Wednesday, February 15, 2006

Mary Niles Maack, Gender Issues in librarianship
Encyclopedia of library history

The focus of Maack’s article is what she terms the ‘female-intensive’ characteristic of librarianship. A female-intensive occupation is one that is defined in which women comprise a majority of workers in a field but do not hold many leadership or other positions of power. She examines this trend over time and across cultures. Maack describes how this trend began in the US at about the mid-19th century. Until this time mostly men were employed by libraries. After Dewey had established his school and the first class, which consisted mostly of women students, graduated women came to dominate the field. They were considered to be especially well suited for library employment due to various perceived personality traits the possessed. Their perceived physical, mental, and emotional limitations, however, justified to many library leaders the low wages routinely paid to female employees. Winsor and Dewey enthusiastically supported this system. Female library workers were not only discriminated against in terms of the wages but also because regarding the types of positions they held. Higher status library jobs were simply off-limits to them. Maack defines the segregation of female workers to the lower level positions as hierarchical discrimination. Women have also been concentrated in certain types of libraries and specialties. Maack terms this territorial discrimination.
She extends to examination of the feminization of librarianship to several European, Asian, and African countries. She found hierarchical discrimination in Great Britain, France, and Germany and the attitude that women are especially suited for library work had been common. In various Asian and African countries she found the same situation.
Maack concludes with a discussion about the necessity of more extensive research on the role that gender has played in the history and development of librarianship.

4 comments:

Deanna Olson said...

I found Mary Maack’s article on gender issues interesting. When I first read the title I thought it would discuss not only the role of women in the library but also the role of men. Although disappointed that the content did not include a discussion of men in the library the author makes some good observations about the process of feminization in the library field. I like the distinction she makes between hierarchical discrimination and territorial discrimination. There have been two levels of discrimination against women in the library field in the past. One forced women to accept and stay in low-paying and lower positions while another did not allow them to gain access to certain types of librarianship. I also found it intersting that the same characterisitcs that made women perfect for library jobs also inhibited them from being promoted in the profession. The experiences of women in the library profession is not unique to the United States but occurs in several other countries. The discrimination of women in the library profession is not an issue that is isolated to the United States but is evident in other societies. This is an interesting aspect because it shows that ideas of libraries and their connection with women goes across cultures and societies. These preconcieved ideas that we have about librarians and women are part of a universal phenomenon.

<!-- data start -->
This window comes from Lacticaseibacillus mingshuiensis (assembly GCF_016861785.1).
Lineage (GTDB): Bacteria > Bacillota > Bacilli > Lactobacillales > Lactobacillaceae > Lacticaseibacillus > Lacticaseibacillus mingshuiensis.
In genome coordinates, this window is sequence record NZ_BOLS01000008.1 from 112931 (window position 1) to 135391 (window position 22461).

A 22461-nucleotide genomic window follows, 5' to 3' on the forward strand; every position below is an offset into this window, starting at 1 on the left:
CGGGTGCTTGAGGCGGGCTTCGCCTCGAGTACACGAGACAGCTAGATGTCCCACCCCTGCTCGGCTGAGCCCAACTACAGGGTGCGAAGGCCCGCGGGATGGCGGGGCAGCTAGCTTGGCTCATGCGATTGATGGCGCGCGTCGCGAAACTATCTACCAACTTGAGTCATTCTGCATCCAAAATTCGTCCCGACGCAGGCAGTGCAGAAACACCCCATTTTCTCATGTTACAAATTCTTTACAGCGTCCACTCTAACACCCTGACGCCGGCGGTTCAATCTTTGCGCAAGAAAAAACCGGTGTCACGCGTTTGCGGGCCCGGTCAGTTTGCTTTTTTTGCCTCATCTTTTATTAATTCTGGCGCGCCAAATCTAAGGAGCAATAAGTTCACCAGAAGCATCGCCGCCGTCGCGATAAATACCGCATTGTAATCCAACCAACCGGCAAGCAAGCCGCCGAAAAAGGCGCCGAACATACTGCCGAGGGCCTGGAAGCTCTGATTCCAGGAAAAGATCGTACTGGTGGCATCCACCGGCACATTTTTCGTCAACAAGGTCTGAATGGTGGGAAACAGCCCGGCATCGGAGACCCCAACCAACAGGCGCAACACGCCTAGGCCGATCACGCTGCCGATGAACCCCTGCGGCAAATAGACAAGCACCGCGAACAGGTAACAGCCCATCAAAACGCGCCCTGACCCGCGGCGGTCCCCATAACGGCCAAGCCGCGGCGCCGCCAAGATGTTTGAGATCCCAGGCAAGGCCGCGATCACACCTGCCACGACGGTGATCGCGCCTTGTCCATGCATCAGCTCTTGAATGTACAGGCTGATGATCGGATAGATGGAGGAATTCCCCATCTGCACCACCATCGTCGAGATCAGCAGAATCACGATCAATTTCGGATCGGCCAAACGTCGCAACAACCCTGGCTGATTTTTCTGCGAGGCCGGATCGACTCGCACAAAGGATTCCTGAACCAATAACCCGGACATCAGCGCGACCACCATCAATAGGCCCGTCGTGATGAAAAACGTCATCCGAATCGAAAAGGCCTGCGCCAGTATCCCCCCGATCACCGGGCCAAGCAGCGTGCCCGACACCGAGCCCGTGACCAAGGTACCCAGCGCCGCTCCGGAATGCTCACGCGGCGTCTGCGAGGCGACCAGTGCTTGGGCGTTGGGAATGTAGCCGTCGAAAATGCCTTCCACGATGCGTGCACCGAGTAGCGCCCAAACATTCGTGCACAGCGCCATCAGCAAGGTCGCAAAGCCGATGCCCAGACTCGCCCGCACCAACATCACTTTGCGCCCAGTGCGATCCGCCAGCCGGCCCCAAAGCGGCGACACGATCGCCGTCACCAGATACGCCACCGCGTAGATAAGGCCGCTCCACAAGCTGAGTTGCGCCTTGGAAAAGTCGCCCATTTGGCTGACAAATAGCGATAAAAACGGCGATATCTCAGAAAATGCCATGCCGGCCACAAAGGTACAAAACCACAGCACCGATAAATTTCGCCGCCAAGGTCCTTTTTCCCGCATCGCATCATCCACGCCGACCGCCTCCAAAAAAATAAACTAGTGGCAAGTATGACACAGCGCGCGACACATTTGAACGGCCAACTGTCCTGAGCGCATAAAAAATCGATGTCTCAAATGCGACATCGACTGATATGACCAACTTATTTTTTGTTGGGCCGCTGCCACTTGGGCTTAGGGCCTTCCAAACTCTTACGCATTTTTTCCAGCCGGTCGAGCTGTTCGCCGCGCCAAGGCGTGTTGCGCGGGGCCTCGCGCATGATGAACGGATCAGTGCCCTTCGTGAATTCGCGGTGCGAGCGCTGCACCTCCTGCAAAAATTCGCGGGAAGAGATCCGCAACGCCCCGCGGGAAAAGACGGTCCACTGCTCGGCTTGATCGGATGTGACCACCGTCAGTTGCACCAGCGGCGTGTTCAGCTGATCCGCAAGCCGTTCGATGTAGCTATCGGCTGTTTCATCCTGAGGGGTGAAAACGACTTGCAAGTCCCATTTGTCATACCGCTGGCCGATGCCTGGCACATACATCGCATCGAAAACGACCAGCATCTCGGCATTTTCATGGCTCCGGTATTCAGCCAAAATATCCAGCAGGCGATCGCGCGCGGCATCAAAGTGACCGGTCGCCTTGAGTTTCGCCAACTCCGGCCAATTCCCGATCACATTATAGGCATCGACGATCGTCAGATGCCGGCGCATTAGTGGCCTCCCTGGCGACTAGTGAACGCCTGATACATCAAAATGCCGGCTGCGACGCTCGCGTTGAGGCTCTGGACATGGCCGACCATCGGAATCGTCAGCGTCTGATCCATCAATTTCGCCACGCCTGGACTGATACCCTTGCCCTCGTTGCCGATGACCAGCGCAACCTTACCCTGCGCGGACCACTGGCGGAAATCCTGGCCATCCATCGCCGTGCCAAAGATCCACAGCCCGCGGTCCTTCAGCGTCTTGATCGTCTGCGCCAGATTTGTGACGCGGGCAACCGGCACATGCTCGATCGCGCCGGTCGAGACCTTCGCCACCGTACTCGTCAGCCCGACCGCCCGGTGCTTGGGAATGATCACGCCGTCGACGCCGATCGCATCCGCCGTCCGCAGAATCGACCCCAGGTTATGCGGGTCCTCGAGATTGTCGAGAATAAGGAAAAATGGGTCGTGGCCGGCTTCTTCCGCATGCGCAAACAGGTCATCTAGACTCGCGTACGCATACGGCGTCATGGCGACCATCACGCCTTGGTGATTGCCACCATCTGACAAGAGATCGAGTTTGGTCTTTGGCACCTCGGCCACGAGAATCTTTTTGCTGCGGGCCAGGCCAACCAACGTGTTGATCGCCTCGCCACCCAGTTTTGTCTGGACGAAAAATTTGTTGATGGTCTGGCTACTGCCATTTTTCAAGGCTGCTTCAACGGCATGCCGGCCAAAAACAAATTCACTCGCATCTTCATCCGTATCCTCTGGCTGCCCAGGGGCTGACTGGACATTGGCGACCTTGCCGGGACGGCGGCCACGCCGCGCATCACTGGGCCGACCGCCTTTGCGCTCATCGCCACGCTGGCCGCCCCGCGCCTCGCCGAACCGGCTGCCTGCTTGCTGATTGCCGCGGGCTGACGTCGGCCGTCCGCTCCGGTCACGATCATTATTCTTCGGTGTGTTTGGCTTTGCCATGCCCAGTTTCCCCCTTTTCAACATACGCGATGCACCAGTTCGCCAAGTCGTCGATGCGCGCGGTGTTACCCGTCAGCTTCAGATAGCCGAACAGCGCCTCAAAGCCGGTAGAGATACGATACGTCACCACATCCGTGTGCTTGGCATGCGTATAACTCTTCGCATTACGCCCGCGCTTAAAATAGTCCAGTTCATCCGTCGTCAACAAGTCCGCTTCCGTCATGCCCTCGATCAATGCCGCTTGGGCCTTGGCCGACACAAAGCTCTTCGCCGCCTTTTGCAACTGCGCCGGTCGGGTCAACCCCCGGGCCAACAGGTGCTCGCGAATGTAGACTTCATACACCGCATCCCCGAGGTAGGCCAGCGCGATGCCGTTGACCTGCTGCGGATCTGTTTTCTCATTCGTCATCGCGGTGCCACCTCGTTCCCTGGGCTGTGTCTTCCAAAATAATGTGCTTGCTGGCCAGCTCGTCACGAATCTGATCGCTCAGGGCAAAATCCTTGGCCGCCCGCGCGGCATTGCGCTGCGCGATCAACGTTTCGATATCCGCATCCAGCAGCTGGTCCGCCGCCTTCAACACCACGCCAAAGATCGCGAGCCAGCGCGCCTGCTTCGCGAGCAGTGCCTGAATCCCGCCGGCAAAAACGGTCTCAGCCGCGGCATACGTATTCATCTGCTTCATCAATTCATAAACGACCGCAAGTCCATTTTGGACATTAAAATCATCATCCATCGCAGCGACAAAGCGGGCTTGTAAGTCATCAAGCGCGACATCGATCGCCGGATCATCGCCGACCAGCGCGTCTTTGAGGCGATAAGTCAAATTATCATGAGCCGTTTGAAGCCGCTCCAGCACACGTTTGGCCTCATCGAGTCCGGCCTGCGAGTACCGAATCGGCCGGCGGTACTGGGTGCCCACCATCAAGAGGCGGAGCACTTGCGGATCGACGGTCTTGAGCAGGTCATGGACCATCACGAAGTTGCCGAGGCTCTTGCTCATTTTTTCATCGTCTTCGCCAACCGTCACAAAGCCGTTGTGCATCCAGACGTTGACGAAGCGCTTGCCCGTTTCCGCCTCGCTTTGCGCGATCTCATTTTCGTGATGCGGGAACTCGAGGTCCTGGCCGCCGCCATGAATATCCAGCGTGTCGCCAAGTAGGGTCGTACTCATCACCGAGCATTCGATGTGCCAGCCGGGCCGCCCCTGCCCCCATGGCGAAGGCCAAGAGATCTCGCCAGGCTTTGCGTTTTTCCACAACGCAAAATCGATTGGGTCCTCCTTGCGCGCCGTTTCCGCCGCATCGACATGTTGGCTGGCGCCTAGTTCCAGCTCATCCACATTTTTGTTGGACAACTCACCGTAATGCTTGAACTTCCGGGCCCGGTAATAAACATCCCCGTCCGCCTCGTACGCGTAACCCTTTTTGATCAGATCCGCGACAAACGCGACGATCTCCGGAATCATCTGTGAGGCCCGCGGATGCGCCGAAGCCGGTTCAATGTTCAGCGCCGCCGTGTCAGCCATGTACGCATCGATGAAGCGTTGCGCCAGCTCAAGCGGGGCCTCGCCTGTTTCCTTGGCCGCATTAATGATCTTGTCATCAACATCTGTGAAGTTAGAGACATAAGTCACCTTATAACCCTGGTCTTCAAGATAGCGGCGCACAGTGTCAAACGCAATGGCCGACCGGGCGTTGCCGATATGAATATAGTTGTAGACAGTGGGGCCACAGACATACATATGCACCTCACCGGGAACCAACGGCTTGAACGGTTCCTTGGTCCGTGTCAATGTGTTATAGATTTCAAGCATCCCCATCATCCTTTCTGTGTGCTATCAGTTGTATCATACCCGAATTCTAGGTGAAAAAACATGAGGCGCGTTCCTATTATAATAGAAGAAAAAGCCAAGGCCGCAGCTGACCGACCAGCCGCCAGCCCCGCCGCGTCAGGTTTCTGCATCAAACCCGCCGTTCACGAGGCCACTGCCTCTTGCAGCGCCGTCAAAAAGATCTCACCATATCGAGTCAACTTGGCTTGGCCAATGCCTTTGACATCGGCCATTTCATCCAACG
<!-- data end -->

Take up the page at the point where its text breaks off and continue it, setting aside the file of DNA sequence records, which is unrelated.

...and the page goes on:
ellen said...

I find it interesting that in several articles we have read (in particular the F.B. Perkins article this week from 1876) use the terminology "heavy" to describe the type of work that requires men to in the library. The term "heavy" associated with work, seems to imply it is due to a physical demand, which fits more with the rational of the era. However, because it does not differiante, I feel like the distinction is meant to be extended into the mental realm as well, with women's work being described as "light." Is anyone else reading it this way? I think the choice of adjectives is very telling.

Molly said...

I think Ellen is bringing up a really interesting point here and it is something that I have also picked up on during the readings. It is especially interesting to think about the connotation of such terminology in conjunction with Passet's article. Passet describes how men were able to leave library school for higher end library jobs without completing the coursework. If one thinks in terms of physical demand, an administrative job would require much less physical activity than a library job that involves moving books around. Perhaps the "heavy" loads dubbed too much for women librarians were just a way of saying women "weren't capable" of the weighty tasks involved in the top-level library jobs.

Quinn Fullenkamp said...

Ellen's point is well-taken! I too was intrigued by the "heavy" terminology in the article, and Molly hit the ball out of the park with her thoughts on the physical and the intellectual mass of the library profession. Yes, there is the hefting of musty volumes in the library. I understand that part of the article. I would like to know from anyone about the sociological basis of this article. When were women seen as the weaker sex, or were they always seen in this manner? Certainly the Greeks did not send moms and daughters off to war. So when did this stuff start?